Towards a conceptual framework for value co-creation in wine tourism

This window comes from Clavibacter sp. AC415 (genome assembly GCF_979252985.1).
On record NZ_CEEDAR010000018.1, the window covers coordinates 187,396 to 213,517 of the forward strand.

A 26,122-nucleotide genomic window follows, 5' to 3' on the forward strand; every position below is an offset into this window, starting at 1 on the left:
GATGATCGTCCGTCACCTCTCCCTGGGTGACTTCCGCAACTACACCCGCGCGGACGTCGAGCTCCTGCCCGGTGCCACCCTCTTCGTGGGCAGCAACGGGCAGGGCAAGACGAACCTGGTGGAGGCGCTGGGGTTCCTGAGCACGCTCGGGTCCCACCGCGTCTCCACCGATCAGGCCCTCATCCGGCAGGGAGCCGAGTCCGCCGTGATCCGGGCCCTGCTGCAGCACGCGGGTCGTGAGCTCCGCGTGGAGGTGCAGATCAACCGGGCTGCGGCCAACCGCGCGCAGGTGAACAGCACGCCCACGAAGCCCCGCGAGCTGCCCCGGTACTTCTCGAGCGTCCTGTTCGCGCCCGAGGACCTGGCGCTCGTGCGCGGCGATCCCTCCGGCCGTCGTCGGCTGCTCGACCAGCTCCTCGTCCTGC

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Wine tourism is one of the niche sectors of the tourism industry that holds significant potential for South Africa. With the Cape Winelands being the second-most visited destination in the country, the value of wine tourism comprises foreign-exchange earnings, employment opportunities, and the generation of economic activity which could create extensive long-term wealth and sustain wide-ranging tourism growth. The literature on wine tourism is however limited and mostly focused on a macro-economic level to address strategic issues with limited emphasis on the wine tasting encounter. It is however increasingly proposed in literature that interaction during encounters leads to value-in-use, whereby the consumer as user co-creates value with the supplier. Co-creation holds that value emerges from resources which are transferred during interaction, integrated with other resources with mutual learning as the outcome. Co-creation can be defined as consumers’ creation of value-in-use; a function of interaction. It is also described as the process by which mutual value is expanded together. Value co-creation results in higher returns on investment, increased insights obtained from target markets, increased resources and intellectual property, improved brand loyalty, increased levels of brand experience and enhanced service delivery. For these reasons it is argued that co-creation should be embraced in a wine tasting context in order for wineries to remain competitive and sustainable. This research attempts to contribute to wine tourism literature on a micro-economic level with the development of a framework which could potentially enhance the wine tasting encounter; not only for the wine tourist, but also the winery. The tourist is increasingly playing a more central role in the tourism experience which highlights the importance of co-creation. The purpose of the framework is to guide wineries in transforming wine tastings by means of extra-role behaviours in order to transfer and integrate resources (skills and knowledge) during the encounter, with the aim to facilitate mutual learning. The integration of resources which results in better outcomes is known as value co-creation, with the value of the wine tasting encounter embedded in the renewal of knowledge for both parties involved. Mixed-method research was utilised in developing the framework, whereby telephone interviews were conducted with tasting room managers and an e-survey completed by wine festival attendees. Quantitative data analyses included descriptive analyses, exploratory factor analyses, correlation analyses, and structural equation modelling, which confirmed the relationships postulated in the conceptual framework. Thematic analyses were performed based on the interviews which were integrated with quantitative findings by means of a joint display. The practical application of this framework could potentially enable wineries to be more cognisant of the unique needs of wine tourists during the wine tasting encounter, to encourage resource transfer, and to provide sufficient value propositions to wine tourists in order to create value; not only for the tourists, but also for themselves during wine tastings. This could lead to a competitive advantage, increased loyalty and ultimately increased wine purchases. From an academic perspective, this study is the first of its kind to apply co-creation to a wine tasting context. Wine tourism as a system, however, has been the focus in other co-creation studies (Festa, Brontis, Thrassou & Ciasullo, 2015; Borges, Souto, da Silva, Araujo & de Menezes, 2016). These two studies addressed the relational perspective in wine tourism and innovation through co-creation, which still left a gap in wine tourism literature for co-creation during wine tastings. In addition, the mixed-method approach of the study makes it unique in terms of co-creation literature as most co-creation studies are quantitative in nature and usually are from either the demand or supply perspective only. This study provides a more holistic picture by using both quantitative and qualitative methods to explore co-creation from both perspectives in a wine tourism environment.